A primer to start shutting down discounting

If you are a brand owner and are facing the scenario where your products are being discounted online, you probably have a serious problem.

Think about market share like a pie. Distributors and retailers all take a slice of the pie; some slices are bigger than others, and we all know that is how it should be. However, a brand should not be focused on how many slices are in the pie or how big the slices are. No, a brand should be focused on making the pie bigger (increasing revenue).

Discounting does not make the pie bigger. It merely changes the number of slices in the pie and the sizes of those pieces.  Essentially, it just shifts sales away from retailers that are playing by the rules to those who are willing to cut their margin. The ramifications of this are not small. I have seen many companies destroyed by this kind of activity, largely because of the ruined relationships with previously loyal distributors and retailers that start seeing their sales lost to discounters.

Shutting down discounting is both hard and easy. For the most part, it is easy. Basically, to stop most discounting, you just have to show up and take a stand. Discounters are generally not loyal to your brand. They are looking for easy money and if you start putting pressure on them, they will move on. If they are entrenched and seeing success with your brand, you may have to push harder.

Ideally, you would end discounting simply by shutting down the offending distributor, but that is usually a pipe dream. Why? Because it is rare that you can even determine which of your official distributors is behind the activity. In many cases, a distributor you may not even suspect is diverting inventory to other companies that are selling it online at a discount. Sometimes, the product is changing hands multiple times before it gets to the discounter.

If you can play detective to try to track the discounting back to the distributor buying from you, go ahead. You can always get information about the company selling you the product and sometimes sniff out the chain. However, if the entities you are dealing with are clever, you will have a hard time connecting the dots.

So how do you shut down these kinds of rogue distributors when you cannot really identify them? Like I said, show up and take a stand. Make it uncomfortable and not easy for them to continue dealing with your product. In essence, you need to shoo them out of your life and let them bother someone else.

To start, contact rogue distributors with strongly worded letters that lay out a legal case for why you can shut them down in court. There are certain legal approaches that are used over and over which I will discuss briefly here:

  • Altered product. If the discounter alters the product label in any way, they are on legally shaky ground, especially if they try to sell the product as new.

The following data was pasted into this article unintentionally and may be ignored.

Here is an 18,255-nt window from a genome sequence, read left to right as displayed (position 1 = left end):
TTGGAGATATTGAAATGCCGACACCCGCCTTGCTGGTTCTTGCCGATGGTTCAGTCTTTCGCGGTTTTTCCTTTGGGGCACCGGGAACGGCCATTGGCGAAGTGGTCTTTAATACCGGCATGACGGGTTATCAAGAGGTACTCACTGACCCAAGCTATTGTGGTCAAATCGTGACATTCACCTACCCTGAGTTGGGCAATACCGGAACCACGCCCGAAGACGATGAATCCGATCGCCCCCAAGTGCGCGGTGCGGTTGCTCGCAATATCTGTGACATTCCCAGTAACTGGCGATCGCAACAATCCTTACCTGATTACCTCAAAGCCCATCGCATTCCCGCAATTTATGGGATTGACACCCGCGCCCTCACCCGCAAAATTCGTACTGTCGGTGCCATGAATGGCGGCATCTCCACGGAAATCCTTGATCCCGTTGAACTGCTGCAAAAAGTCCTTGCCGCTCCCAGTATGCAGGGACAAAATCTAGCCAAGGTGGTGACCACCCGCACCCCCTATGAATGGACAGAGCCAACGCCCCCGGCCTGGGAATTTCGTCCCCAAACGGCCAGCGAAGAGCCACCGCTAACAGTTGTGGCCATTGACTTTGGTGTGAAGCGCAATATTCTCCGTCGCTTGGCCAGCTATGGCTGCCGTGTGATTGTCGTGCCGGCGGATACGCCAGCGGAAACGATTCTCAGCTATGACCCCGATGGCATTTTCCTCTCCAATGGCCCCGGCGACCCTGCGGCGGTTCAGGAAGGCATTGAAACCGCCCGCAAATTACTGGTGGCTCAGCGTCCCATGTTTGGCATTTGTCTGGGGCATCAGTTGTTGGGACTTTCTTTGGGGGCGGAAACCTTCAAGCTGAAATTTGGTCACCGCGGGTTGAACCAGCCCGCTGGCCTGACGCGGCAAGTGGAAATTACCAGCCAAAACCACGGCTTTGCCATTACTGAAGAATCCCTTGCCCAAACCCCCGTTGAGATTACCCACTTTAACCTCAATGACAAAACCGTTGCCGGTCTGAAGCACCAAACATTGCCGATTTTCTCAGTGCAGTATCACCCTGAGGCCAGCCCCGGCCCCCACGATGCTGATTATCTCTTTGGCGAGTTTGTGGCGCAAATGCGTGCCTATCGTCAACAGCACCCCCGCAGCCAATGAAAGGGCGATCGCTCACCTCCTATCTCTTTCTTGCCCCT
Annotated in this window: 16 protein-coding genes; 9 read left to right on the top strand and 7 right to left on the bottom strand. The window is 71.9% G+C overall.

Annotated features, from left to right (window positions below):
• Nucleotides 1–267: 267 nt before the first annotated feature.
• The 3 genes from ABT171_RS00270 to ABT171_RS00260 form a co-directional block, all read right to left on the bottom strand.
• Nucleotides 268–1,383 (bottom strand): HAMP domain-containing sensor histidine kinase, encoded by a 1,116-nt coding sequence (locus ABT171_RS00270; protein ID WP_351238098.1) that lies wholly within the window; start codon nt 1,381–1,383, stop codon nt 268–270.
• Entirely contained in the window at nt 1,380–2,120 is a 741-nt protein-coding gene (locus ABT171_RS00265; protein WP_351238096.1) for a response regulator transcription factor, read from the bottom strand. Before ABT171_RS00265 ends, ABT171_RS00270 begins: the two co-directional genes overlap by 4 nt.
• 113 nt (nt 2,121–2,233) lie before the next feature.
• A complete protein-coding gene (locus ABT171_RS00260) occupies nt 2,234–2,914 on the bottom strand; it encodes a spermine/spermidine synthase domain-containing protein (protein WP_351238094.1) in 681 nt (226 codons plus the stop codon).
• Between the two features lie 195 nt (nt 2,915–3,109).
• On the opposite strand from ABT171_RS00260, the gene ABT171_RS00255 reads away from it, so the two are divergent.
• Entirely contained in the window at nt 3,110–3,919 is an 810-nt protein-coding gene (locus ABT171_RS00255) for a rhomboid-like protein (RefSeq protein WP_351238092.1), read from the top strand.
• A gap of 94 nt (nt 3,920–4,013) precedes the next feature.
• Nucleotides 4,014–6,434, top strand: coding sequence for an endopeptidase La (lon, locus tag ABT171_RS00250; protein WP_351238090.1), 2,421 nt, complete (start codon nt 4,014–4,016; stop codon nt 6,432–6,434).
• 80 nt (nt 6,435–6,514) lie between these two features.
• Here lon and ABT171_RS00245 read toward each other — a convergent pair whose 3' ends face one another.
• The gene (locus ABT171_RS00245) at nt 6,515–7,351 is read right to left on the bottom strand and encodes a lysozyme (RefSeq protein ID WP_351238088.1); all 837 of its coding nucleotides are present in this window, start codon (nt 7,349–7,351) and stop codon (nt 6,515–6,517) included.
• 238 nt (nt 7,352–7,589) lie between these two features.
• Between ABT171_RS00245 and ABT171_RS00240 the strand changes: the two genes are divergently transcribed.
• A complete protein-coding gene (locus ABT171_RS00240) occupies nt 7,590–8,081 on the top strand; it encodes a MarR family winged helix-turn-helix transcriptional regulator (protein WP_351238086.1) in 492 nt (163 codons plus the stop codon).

• Lack of quality assurance. Discounters almost always represent their product as new and some brand owners attack that representation with the claim that because the product is outside the authorized channel, the quality assurance that comes with all new products does not exist. Therefore, the product is being misrepresented which in turn weakens the brand.
  • No warranty/return policy. Discounters often are selling diverted product that does not come with a brand owner warranty and is not eligible for brand owner returns. Therefore, it is materially inferior to the product sold inside authorized channels. Thus, the product is being misrepresented when it is claimed to be in new condition, which in turn weakens the brand.
  • Some other deficiency exists in the discounted product. This is essentially the same claim as the last two. Brand owners try to find something that exists in the sales process in authorized channels that is not available to the discounter. For example, a cosmetic company claimed that only authorized retailers had access to certain tools that helped customers pick the right color of lipstick.

In addition to these approaches, very often, discounters engage in careless practices that open themselves up to further legal liability. For example, if a discounter is stealing your product pictures to sell your product, you should be able to use legal threats as leverage against them.

Above all, discounters need to know that you are willing to take them to court and that court will be very expensive (hundreds of thousands of dollars). They also need to know that even if they win, they are not likely to still have the opportunity to buy diverted product because you are going to shut down their sources.

Believe it or not, relentless pressure through credible, legal letters will shut down the majority of your discounting problems. At some point, you may have to involve attorneys and in some cases, you may even have to sue. However, while such litigation is expensive, your chances of winning are high and in discovery, you can likely force the discounter to reveal their sources which you can then cut off. Another advantage of litigation is this: discounters keep track of such litigation and if you have a track record of fighting discounters in court, they will look for easier deals.

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